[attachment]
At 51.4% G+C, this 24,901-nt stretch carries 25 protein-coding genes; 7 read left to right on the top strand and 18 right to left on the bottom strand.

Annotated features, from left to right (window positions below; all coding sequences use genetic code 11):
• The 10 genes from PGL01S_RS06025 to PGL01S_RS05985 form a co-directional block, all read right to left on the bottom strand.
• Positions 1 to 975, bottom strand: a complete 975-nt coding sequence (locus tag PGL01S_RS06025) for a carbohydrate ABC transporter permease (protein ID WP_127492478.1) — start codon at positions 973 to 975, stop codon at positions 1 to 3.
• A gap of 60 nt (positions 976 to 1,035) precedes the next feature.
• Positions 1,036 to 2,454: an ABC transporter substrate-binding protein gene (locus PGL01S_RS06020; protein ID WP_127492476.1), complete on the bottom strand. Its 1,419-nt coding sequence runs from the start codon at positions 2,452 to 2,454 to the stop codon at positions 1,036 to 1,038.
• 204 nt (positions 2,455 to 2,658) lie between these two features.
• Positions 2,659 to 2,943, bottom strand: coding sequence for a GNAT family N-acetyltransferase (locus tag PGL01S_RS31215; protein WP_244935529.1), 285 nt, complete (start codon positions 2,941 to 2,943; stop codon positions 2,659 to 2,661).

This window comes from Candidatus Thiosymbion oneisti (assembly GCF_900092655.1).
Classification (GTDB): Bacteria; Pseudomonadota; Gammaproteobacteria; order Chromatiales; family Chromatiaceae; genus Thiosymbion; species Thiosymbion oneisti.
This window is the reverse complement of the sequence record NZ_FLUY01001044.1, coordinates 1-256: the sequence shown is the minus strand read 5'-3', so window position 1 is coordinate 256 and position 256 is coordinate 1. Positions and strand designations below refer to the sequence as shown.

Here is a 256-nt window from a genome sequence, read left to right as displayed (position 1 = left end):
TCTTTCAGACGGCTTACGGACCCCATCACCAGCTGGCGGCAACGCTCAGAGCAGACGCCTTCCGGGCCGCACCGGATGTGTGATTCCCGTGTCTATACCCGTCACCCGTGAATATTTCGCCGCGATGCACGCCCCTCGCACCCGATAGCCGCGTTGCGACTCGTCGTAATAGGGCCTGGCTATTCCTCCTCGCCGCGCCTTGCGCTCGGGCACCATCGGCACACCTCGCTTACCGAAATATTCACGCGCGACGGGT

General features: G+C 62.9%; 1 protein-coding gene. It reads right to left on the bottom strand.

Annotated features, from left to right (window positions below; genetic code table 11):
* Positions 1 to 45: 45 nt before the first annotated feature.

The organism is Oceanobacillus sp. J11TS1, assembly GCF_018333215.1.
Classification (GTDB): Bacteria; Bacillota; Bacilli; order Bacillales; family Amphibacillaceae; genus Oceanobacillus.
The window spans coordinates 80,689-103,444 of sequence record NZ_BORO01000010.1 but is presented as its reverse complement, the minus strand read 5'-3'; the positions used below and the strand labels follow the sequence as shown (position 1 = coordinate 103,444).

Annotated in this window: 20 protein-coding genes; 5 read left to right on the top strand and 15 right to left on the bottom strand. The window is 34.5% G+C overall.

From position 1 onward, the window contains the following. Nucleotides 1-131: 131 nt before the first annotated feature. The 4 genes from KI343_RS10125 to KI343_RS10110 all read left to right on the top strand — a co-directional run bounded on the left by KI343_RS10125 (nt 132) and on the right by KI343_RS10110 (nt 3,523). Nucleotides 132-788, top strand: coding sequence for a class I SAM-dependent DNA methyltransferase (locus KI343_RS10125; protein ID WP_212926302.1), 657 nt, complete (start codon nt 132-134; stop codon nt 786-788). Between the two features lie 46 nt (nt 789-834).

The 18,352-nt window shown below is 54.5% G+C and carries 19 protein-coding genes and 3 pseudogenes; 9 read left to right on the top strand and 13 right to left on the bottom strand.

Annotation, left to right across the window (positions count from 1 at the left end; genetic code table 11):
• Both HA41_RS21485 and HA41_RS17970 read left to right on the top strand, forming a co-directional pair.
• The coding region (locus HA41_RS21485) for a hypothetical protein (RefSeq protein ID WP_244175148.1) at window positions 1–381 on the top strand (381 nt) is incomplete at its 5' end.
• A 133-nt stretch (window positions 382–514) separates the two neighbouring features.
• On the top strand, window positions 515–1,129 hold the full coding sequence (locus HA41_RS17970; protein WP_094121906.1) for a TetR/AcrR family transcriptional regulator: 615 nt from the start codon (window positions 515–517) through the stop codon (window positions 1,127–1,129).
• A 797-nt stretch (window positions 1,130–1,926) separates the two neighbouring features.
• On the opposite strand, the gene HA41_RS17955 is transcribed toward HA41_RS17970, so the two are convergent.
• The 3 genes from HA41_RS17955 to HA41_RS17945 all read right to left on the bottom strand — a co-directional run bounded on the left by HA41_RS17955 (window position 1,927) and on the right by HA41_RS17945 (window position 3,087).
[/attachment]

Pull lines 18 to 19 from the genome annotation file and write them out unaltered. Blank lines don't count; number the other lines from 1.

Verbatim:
Classification (GTDB): Bacteria; Bacillota; Bacilli; order Bacillales; family Amphibacillaceae; genus Oceanobacillus.
The window spans coordinates 80,689-103,444 of sequence record NZ_BORO01000010.1 but is presented as its reverse complement, the minus strand read 5'-3'; the positions used below and the strand labels follow the sequence as shown (position 1 = coordinate 103,444).